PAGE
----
Posted by: robert
Date: February 09, 2009 11:13PM
Many individual stories are now emerging on the news - at least one tv channel here has cancelled most of the scheduled shows and is simply broadcasting crosses to various locations. Surprisingly, the media has been mostly very dignified: I guess that's what happens when things are beyond sensationalising and you have the presenters on the ground who have been living with the people who have lost everything, friends and families - it's become a very personal thing for the presenters. For many of them, they are representing themselves as human beings for perhaps the first time in their careers.
When the dust settles there will, of course always be the overall, 'big story' of the fires, and the documentaries and 'Specials' will roll out. The real stories will be small, individual ones; but they will be in the millions - most of them shared amid tears only between friends and loved ones - of last minute escapes, of staying to fight, of deaths and losses, of sacrifices and heroism by ordinary people in extraordinary circumstances.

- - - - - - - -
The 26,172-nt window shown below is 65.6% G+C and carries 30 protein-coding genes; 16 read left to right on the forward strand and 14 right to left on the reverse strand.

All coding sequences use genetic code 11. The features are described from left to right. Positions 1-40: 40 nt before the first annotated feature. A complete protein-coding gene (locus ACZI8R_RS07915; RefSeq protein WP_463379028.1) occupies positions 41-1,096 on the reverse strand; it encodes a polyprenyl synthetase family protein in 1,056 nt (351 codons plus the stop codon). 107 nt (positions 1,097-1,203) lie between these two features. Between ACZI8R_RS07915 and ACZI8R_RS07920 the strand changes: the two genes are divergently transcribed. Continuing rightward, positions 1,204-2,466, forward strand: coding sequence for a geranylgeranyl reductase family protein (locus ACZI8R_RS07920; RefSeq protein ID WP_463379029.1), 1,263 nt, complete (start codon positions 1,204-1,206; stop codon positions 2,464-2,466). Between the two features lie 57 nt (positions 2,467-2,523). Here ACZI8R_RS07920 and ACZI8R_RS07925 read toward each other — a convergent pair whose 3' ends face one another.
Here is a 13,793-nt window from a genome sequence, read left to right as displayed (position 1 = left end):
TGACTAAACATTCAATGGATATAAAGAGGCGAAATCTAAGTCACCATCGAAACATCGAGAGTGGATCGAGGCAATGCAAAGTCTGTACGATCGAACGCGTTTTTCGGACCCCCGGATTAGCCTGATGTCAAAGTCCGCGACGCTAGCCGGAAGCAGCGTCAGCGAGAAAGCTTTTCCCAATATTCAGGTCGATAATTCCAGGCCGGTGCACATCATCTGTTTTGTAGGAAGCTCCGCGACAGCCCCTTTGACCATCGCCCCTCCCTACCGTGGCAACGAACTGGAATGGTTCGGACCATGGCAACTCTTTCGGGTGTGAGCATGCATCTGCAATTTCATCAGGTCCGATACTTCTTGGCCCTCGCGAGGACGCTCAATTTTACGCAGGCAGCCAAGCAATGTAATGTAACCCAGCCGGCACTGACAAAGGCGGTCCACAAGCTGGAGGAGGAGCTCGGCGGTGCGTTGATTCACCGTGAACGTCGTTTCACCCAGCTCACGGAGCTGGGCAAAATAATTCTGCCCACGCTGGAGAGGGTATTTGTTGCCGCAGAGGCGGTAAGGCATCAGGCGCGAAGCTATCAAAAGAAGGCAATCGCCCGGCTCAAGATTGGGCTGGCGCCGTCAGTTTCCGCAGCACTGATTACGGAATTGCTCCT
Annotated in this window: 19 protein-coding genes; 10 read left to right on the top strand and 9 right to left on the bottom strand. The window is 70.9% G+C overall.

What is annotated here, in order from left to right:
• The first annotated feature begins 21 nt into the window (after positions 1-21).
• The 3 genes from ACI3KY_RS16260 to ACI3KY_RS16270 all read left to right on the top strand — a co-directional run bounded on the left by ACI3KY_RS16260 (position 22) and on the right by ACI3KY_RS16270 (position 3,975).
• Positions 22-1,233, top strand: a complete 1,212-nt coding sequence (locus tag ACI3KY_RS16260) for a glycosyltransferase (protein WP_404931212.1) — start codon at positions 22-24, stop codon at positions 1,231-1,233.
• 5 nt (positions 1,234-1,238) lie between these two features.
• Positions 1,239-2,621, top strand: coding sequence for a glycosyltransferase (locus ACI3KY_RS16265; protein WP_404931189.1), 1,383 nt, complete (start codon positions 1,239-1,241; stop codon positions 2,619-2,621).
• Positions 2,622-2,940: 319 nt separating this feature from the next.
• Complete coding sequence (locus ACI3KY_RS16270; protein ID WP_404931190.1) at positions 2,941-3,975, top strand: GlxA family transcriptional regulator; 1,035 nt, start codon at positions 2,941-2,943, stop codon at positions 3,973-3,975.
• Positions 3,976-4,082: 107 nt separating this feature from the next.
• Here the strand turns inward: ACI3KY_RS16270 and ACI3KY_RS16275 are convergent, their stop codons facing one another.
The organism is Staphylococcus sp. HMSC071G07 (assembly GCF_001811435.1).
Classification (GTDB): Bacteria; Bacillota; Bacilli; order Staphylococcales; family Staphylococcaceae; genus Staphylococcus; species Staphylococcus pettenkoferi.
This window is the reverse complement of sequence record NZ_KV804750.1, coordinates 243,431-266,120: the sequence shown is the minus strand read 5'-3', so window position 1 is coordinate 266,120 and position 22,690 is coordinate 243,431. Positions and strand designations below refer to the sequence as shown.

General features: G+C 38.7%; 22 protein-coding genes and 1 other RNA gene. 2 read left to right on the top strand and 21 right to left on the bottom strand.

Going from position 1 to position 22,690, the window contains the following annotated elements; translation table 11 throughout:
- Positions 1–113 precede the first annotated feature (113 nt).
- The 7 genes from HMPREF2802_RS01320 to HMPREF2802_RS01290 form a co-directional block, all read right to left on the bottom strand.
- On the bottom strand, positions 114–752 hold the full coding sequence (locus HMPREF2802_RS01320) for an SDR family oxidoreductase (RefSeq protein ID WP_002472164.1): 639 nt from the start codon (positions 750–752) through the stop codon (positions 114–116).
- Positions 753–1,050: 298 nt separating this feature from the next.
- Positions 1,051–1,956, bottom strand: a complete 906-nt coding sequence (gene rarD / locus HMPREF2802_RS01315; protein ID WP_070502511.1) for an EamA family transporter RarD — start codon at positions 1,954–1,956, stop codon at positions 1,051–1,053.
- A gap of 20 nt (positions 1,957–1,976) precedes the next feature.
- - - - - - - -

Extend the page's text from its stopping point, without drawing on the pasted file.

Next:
You get a glimpse or a glimmer, sometimes, of these stories as people are interviewed - they give out a few words, and their eyes well up, and that is about all that they can verbalise to share. Their words are unadorned and they convey all that one needs to know in order to make one feel very humble in comparison.
Last night I watched an interview with a young man who had remained in a town, which no longer exists, attempting to help others to escape and he, himself, had to be rescued by his brother who broke through police barricades to drive back into the inferno ("He's my brother, I wasn't going to leave him behind."). In the interview the sister of the first brother said that there were several small children they were worried about and that the police were trying to find them. "I found them", whispered the young man, and he stared at his sister, "I found them." The interview concluded in a silence that said all of what he had seen.